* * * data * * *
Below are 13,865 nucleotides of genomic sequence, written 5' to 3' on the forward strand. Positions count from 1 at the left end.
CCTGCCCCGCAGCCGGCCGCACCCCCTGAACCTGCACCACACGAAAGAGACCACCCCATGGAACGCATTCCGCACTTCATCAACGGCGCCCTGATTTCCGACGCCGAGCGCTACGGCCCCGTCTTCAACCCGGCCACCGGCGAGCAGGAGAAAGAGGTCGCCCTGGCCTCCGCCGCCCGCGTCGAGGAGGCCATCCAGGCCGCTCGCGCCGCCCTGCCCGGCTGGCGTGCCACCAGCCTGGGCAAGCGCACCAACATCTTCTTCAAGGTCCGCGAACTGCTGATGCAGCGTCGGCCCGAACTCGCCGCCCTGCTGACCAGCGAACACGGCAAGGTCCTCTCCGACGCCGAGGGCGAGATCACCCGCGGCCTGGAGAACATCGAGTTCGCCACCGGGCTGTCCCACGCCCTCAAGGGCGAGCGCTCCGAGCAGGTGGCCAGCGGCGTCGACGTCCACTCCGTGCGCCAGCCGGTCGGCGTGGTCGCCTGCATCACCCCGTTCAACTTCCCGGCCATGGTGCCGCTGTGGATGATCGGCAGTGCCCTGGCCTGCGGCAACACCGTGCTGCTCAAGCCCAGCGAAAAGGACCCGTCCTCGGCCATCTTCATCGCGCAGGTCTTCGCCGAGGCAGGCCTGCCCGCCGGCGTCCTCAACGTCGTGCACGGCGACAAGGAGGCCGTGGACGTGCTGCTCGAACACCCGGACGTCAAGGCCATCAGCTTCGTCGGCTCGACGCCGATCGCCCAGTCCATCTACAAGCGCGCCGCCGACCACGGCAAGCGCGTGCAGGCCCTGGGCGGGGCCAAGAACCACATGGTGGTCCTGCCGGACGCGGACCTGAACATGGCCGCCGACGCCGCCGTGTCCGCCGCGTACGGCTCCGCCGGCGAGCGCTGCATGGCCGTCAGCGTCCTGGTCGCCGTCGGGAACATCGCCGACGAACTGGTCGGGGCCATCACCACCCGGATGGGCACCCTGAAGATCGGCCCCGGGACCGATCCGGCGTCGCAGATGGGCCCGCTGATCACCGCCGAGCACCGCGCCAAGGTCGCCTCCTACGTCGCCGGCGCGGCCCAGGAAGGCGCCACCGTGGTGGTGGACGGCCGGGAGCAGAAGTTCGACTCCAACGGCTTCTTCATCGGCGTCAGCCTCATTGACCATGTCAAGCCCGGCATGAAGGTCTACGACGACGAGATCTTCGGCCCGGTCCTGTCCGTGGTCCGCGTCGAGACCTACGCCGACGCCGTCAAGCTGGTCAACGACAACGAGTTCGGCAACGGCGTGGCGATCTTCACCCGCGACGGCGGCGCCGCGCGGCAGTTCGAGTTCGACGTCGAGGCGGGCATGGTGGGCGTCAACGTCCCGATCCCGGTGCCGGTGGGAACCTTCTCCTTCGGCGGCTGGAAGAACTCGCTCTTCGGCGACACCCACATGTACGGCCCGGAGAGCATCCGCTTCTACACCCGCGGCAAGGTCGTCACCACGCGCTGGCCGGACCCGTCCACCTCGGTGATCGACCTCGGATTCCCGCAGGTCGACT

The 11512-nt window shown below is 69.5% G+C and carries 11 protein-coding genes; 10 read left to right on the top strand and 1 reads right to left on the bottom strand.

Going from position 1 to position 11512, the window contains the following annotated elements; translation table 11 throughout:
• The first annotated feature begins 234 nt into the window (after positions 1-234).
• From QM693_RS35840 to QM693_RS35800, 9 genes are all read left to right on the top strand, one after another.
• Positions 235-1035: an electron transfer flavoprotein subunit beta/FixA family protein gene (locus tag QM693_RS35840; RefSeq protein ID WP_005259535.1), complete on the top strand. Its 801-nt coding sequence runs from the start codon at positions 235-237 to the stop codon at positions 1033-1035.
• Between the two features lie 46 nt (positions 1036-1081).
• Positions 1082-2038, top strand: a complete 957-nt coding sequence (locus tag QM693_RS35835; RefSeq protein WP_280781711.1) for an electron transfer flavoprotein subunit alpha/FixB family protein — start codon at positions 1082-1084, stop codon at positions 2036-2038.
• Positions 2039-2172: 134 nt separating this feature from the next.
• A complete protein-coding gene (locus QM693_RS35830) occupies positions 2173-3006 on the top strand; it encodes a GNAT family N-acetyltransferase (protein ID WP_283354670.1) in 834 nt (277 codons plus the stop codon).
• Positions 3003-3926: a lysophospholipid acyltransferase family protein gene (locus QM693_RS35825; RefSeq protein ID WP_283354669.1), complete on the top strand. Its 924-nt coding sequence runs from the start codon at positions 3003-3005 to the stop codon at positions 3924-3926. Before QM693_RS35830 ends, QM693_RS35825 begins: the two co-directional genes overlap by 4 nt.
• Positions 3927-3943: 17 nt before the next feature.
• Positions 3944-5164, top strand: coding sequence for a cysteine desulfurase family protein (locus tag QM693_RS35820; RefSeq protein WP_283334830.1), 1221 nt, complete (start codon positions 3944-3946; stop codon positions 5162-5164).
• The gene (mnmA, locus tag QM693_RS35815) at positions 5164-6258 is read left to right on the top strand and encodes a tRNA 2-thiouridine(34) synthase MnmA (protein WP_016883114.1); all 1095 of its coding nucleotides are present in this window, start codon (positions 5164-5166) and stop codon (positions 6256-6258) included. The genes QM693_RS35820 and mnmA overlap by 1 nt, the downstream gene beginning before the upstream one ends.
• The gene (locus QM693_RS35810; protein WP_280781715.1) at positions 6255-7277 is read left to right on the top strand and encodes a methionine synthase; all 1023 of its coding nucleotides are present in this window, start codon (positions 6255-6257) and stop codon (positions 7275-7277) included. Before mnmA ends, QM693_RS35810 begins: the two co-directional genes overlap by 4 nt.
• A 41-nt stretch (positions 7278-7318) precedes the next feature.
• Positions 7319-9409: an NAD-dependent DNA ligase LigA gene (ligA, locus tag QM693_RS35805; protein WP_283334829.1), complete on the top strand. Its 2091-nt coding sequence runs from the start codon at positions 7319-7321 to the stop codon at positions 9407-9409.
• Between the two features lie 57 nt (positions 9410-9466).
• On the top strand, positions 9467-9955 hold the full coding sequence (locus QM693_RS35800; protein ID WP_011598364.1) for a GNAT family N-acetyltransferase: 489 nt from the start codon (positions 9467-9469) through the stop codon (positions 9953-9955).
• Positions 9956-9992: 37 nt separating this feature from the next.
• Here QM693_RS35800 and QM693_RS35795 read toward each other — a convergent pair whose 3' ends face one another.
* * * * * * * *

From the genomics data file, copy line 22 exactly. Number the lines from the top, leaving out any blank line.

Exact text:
• Here QM693_RS35800 and QM693_RS35795 read toward each other — a convergent pair whose 3' ends face one another.